Featured Research

from universities, journals, and other organizations

India: Fastest Continent Because Of Thinnest Lithosphere

Date:
October 22, 2007
Source:
Helmholtz Association of German Research Centres
Summary:
India's lithosphere is only half as thick as others which is the reason for its high speed collision with Eurasia. 50 million years ago the Indian sub-continent collided with the enormous Eurasian continent with a velocity of about 20 cm/year. With such a high velocity India was the fastest of the former parts of Gondwanaland.

Fifty million years ago, the Indian sub-continent collided with the enormous Eurasian continent with a velocity of about 20 cm/year. Due to this collision at such high velocities the largest mountain belt on Earth, the Himalayas, was formed.
Credit: iStockphoto/Anka Kaczmarzyk

India's lithosphere is only half as thick as others which is the reason for its high speed collision with Eurasia.

Fifty million years ago the Indian sub-continent collided with the enormous Eurasian continent with a velocity of about 20 cm/year. With such a high velocity India was the fastest of the former parts of Gondwanaland, according to a report by a team of scientists from the GeoForschungsZentrum Potsdam (GFZ, Germany's National Lab for Geosciences) and the National Geophysical Research Institute, India, in the 18th October 2007 edition of Nature.

Due to this collision at such high velocities the largest mountain belt on Earth, the Himalayas, was formed, as was the massive Tibetan plateau.

Until 140 million years ago India was part of the supercontinent Gondwanaland. When Gondwanaland broke up, its various parts drifted apart with different velocities. Today these various parts constitute India, Africa, Australia, Antarctica and South America.

However, the question which still remained to be answered was why India was quicker and moved much further than the other parts of Gondwanaland.

A new seismological method for determining the thickness of the present-day lithospheric plates with more precision than before has been developed at GFZ Potsdam. With this method the team of researchers has found that the Indian plate is only about 100 km thick, whereas the other parts of Gondwanaland are about 200 km thick and thus about twice as thick as India.

The reason for the break up of Gondwanaland was a mantle plume that heated the supercontinent from below, thereby causing it to break. This plume may have melted the lower part of the Indian sub-continent away, thus allowing India to move faster and further than the other parts.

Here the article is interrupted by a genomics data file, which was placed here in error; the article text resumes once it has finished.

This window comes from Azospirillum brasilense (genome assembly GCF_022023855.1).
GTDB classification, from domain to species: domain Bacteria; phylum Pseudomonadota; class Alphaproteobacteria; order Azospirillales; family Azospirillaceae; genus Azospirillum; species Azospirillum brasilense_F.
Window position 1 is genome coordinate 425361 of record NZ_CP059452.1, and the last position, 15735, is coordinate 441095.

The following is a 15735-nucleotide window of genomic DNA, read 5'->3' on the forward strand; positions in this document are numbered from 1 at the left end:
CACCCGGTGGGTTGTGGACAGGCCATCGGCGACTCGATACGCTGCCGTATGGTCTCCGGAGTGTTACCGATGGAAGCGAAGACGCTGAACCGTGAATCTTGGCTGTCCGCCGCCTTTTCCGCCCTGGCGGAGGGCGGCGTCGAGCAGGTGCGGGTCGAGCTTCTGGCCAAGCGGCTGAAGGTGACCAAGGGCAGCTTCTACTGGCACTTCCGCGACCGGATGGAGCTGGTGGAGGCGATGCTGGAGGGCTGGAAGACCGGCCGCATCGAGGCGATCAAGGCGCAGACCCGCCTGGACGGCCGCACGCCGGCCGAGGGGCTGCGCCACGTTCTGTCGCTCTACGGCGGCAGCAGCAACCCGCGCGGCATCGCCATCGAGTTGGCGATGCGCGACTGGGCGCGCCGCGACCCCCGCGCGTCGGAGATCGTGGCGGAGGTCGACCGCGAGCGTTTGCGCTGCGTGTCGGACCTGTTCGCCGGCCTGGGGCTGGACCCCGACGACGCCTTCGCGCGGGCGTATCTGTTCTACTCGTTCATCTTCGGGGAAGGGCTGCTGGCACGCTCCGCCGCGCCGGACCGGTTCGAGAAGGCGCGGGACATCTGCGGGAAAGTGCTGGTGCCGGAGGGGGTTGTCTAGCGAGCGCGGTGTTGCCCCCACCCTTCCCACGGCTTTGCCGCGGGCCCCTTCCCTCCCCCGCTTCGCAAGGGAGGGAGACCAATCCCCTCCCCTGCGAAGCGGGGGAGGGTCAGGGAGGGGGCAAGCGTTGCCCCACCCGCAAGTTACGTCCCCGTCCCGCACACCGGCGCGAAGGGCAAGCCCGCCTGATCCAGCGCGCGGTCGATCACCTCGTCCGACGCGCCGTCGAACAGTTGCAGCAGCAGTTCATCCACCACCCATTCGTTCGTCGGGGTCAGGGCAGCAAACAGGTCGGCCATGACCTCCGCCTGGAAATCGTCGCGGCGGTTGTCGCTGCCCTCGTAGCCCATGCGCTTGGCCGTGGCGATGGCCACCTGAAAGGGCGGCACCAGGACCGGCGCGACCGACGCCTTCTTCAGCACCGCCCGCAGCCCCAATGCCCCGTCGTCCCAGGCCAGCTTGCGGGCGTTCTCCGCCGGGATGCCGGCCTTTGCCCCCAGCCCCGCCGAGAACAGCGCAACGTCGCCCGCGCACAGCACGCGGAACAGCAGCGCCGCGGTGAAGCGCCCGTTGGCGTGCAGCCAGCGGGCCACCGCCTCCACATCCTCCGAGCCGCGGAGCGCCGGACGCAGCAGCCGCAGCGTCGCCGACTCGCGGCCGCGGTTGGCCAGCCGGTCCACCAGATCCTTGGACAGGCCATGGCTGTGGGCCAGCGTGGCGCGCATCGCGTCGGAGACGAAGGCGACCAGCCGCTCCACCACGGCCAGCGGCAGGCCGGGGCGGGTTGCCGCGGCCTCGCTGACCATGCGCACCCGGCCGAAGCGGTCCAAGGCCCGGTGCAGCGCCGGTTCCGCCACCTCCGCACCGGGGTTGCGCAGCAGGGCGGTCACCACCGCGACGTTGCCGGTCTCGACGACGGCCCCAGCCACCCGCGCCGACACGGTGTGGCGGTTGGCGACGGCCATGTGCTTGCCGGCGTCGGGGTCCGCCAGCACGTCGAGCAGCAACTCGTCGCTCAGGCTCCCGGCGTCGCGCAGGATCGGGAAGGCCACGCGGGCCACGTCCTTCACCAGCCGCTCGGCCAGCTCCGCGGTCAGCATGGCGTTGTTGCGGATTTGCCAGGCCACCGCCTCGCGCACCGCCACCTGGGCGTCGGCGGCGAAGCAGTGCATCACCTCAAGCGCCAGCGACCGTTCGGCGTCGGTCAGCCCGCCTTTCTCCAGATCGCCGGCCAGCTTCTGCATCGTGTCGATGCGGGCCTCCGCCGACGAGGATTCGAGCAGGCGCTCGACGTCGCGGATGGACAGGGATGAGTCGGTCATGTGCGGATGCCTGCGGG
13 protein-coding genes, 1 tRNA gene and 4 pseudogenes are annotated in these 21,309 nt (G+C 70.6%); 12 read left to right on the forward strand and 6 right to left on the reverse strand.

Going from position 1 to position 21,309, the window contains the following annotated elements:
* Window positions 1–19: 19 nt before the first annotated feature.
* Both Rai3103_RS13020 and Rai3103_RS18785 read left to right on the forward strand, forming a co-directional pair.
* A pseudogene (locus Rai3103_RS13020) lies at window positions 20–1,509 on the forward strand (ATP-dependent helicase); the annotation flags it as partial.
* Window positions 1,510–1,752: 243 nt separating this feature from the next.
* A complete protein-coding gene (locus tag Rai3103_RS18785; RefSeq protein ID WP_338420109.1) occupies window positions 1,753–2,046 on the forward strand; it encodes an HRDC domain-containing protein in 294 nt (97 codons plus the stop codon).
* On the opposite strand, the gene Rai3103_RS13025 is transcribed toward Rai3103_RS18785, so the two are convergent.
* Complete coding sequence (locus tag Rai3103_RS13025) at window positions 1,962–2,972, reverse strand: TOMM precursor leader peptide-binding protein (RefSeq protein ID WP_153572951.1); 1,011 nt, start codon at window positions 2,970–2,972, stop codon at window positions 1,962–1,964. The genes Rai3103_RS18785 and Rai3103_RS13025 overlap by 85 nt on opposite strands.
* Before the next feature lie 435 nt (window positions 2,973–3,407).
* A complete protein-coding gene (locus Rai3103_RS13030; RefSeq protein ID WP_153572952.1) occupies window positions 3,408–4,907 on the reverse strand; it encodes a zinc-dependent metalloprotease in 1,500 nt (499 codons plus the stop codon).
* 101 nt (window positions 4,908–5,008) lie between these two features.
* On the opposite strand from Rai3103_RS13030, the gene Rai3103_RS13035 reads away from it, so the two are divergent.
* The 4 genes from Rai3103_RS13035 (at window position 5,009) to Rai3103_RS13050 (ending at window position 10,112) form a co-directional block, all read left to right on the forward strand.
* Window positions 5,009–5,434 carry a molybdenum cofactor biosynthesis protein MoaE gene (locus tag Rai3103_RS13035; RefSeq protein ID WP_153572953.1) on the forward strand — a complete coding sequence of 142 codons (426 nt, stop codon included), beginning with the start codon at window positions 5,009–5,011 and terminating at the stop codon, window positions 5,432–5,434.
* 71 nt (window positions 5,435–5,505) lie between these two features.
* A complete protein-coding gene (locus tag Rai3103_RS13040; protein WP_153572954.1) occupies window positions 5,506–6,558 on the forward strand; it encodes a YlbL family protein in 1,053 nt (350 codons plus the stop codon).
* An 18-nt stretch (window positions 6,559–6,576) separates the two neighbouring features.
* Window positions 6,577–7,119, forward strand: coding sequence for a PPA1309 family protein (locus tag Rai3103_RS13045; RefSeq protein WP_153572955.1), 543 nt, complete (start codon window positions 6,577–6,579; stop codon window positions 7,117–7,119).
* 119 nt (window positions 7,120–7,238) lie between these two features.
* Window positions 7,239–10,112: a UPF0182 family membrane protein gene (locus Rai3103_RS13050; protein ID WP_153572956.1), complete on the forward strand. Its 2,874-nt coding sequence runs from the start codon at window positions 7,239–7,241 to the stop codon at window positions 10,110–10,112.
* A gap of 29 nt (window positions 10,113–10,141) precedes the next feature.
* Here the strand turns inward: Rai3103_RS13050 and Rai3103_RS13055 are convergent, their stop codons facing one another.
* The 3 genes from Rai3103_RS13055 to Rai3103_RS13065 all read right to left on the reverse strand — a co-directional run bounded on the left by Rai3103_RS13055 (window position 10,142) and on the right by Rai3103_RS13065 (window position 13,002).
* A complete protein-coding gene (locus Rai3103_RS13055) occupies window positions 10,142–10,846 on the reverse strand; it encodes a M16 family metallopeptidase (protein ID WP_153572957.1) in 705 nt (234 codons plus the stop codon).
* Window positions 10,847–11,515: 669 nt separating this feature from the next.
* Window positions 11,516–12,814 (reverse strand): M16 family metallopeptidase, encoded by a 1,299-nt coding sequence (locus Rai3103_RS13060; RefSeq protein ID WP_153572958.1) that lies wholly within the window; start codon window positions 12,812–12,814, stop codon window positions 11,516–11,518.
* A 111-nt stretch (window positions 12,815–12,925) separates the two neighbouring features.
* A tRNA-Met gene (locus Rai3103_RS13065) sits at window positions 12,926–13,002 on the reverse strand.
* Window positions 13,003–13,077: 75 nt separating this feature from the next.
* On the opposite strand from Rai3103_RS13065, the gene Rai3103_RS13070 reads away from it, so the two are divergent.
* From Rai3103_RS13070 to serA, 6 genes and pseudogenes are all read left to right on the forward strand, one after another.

Story Source:

The above story is based on materials provided by Helmholtz Association of German Research Centres. Note: Materials may be edited for content and length.


Cite This Page:

Helmholtz Association of German Research Centres. "India: Fastest Continent Because Of Thinnest Lithosphere." ScienceDaily. ScienceDaily, 22 October 2007. <www.sciencedaily.com/releases/2007/10/071017145232.htm>.
Helmholtz Association of German Research Centres. (2007, October 22). India: Fastest Continent Because Of Thinnest Lithosphere. ScienceDaily. Retrieved April 21, 2014 from www.sciencedaily.com/releases/2007/10/071017145232.htm
Helmholtz Association of German Research Centres. "India: Fastest Continent Because Of Thinnest Lithosphere." ScienceDaily. www.sciencedaily.com/releases/2007/10/071017145232.htm (accessed April 21, 2014).

Share This



More Earth & Climate News

Monday, April 21, 2014

Featured Research

from universities, journals, and other organizations


Featured Videos

from AP, Reuters, AFP, and other news services

Ocean Drones Making Waves in Research World

Ocean Drones Making Waves in Research World

AP (Apr. 21, 2014) Two California companies are developing unmanned watercraft to study the ocean. The ocean drones can stay at sea for months to gather scientific data, patrol borders and protect endangered reefs. (April 21) Video provided by AP
Powered by NewsLook.com
Drought Concerns May Hurt Lake Tourism

Drought Concerns May Hurt Lake Tourism

AP (Apr. 18, 2014) Operators of recreational businesses on western reservoirs worry that ongoing drought concerns will keep boaters and other visitors from flocking to the popular summer attractions. (April 18) Video provided by AP
Powered by NewsLook.com
Man Claims He Found Loch Ness Monster With... Apple Maps?

Man Claims He Found Loch Ness Monster With... Apple Maps?

Newsy (Apr. 18, 2014) Andy Dixon showed the Daily Mail a screenshot of what he believes to be the mythical beast swimming just below the lake's surface. Video provided by Newsy
Powered by NewsLook.com
First Ever 'Female Penis' Discovered In Animal Kingdom

First Ever 'Female Penis' Discovered In Animal Kingdom

Newsy (Apr. 18, 2014) Not only are these newly discovered bugs' sex organs reversed, but they also mate for up to 70 hours. Video provided by Newsy
Powered by NewsLook.com

Search ScienceDaily

Number of stories in archives: 140,361

Find with keyword(s):
Enter a keyword or phrase to search ScienceDaily for related topics and research stories.

Save/Print:
Share:

Breaking News:
from the past week

In Other News

... from NewsDaily.com

Science News

Health News

Environment News

Technology News



Save/Print:
Share:

Free Subscriptions


Get the latest science news with ScienceDaily's free email newsletters, updated daily and weekly. Or view hourly updated newsfeeds in your RSS reader:

Get Social & Mobile


Keep up to date with the latest news from ScienceDaily via social networks and mobile apps:

Have Feedback?


Tell us what you think of ScienceDaily -- we welcome both positive and negative comments. Have any problems using the site? Questions?
Mobile: iPhone Android Web
Follow: Facebook Twitter Google+
Subscribe: RSS Feeds Email Newsletters
Latest Headlines Health & Medicine Mind & Brain Space & Time Matter & Energy Computers & Math Plants & Animals Earth & Climate Fossils & Ruins